No, but if they don't particularly care about violating copyright, they won't care much about violating patents, either.

              Nobody's saying they aren't violating patents either. That's not the topic here.

              A moot point, given that people who are misappropriating unpaid-for content choosing to use a misappropriated unpaid-for format is hardly surprising.

              You're dismissing the opinion of pirates on their choice of vi

              • You're dismissing the opinion of pirates on their choice of video codec because they're pirating content, implying they're somehow baised towards h264 because it's a patented codec.

                No, I'm not. I'm saying they lack a bias against that codec that would be present in legitimate use, and in evaluating what is the best tool for the job.

                they will choose the tool they believe best for the job.

                Which has often been divx, even when h.264 existed and had decent support. It was only once they started embracing HD video that h.264 saw any adoption, and you still occasionally see a 720p divx.

        • by Kjella (173770)

          When you cut out the wishful thinking you pretty much agree with me that it isn't being used by those that do care about software patents or those that don't care about software patents. The former licenses H.264 or jumps at shadows, the latter uses H.264 without a license. Your futile attempts at counter attack against H.264 failed the save vs reality. Oh by the way, I also forgot one other big thing - modern digicams/video cameras record in AVCHD which is H.264, so unless they edit and transcode it that'l

        • > which now also seems to be a mix probably dominated by H.264. The jury's still out on that one - I think most people expect the W3 to wash their hands of baseline video recommendations entirely (at least until a possible appropriate future format meets the requirements)

          the trouble is, theora does meet the requirements, and it's the only halfway modern codec which does. however the requirements for accepting a video tag for html from apple seem to be that it cannot be a royalty-free codec because that would allow firefox to continue to exist, which would slow market share growth for safari. instead, a patent-encumbered codec will make it impossible for free-software to implement html5 and manufacturers of proprietary software will have another string in their monopoly.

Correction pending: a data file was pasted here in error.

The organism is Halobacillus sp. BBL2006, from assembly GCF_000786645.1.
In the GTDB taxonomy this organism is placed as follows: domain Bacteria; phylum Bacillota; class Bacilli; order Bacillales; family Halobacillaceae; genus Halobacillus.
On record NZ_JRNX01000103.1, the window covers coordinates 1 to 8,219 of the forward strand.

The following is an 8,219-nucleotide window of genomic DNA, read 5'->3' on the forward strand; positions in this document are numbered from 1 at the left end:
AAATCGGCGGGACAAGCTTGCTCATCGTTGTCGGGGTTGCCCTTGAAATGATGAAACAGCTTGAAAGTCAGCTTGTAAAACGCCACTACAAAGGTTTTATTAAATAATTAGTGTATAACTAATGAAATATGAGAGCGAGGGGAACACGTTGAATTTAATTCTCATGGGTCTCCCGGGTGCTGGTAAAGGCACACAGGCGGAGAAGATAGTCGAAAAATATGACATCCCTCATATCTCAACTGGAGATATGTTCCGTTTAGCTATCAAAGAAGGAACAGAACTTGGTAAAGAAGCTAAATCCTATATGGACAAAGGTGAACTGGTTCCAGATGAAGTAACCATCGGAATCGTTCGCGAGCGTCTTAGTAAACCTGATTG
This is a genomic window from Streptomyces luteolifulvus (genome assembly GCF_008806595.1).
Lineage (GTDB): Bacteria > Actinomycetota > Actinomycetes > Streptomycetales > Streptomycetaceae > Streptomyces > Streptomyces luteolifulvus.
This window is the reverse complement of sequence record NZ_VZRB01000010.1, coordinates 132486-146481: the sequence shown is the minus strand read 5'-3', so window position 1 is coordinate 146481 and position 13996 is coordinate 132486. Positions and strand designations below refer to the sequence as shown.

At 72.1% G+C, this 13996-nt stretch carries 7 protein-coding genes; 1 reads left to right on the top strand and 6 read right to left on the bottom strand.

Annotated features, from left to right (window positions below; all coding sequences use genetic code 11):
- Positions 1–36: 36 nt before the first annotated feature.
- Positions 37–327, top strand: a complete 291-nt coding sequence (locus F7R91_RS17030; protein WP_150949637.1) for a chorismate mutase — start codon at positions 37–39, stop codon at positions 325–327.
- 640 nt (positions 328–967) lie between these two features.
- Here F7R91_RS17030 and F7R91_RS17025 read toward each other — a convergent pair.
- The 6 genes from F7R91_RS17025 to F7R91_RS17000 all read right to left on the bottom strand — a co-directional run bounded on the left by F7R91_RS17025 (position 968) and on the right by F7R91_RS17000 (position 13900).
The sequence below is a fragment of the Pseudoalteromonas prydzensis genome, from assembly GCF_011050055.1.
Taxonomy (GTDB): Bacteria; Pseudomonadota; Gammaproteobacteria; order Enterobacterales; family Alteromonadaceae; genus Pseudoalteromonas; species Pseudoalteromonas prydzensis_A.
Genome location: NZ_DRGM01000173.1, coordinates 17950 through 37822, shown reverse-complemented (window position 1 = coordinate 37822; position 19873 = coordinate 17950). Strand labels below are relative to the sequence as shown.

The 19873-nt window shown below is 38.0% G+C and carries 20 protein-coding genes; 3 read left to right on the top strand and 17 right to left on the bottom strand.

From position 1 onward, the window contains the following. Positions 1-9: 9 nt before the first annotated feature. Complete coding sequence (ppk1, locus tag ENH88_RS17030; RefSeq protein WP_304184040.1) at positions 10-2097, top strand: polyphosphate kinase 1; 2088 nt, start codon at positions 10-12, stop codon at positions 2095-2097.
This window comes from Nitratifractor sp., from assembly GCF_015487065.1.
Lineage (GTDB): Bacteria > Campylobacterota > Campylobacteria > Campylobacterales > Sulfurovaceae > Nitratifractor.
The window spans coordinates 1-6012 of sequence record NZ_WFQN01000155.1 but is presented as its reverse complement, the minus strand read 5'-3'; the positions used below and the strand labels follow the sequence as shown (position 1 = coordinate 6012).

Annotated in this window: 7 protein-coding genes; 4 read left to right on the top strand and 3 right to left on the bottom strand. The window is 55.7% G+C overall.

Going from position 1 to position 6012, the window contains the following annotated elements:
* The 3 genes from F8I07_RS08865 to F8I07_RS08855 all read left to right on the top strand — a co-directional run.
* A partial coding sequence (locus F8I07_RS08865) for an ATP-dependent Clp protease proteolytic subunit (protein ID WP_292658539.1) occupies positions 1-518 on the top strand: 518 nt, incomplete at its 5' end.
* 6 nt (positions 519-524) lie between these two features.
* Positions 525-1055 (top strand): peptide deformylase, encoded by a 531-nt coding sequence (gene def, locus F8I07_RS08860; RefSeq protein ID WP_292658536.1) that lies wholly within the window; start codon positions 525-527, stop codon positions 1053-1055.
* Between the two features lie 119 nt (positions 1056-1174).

• by jejones (115979) on Saturday September 26, 2009 @02:22PM (#29549475) Journal

    I hope that this version becomes widely used so that we can eventually read of the triumphs of Thusnelda.

    (Oy vey, oy vey...)

    • Re: (Score:3, Funny)

      by Kingrames (858416)
      It would be more popular as the Legend of Thusnelda.

      It's dangerous to go alone. Take this.
  • by benwaggoner (513209) <(moc.tfosorcim) (ta) (renoggaw.neb)> on Saturday September 26, 2009 @11:28PM (#29553089) Homepage

    I made a few samples using the latest versions of x264, VC-1, and Theora, testing both offline VBR and real-time CBR encoding.

    http://cid-bee3c9ac9541c85b.skydrive.live.com/browse.aspx/.Public/Theora%5E_1.1 [live.com]

    Theora is defintely improved, but I see a lot of basis pattern throughout these samples. Theora would be well-served by a postprocessing filter. Theora's 1-pass CBR encoding definitely needs a LOT of tuning before it'd be viable for real-world content; I don't think we'll see it used effectively for live encoding this version.

We want to create puppets that pull their own strings. - Ann Marion

Working...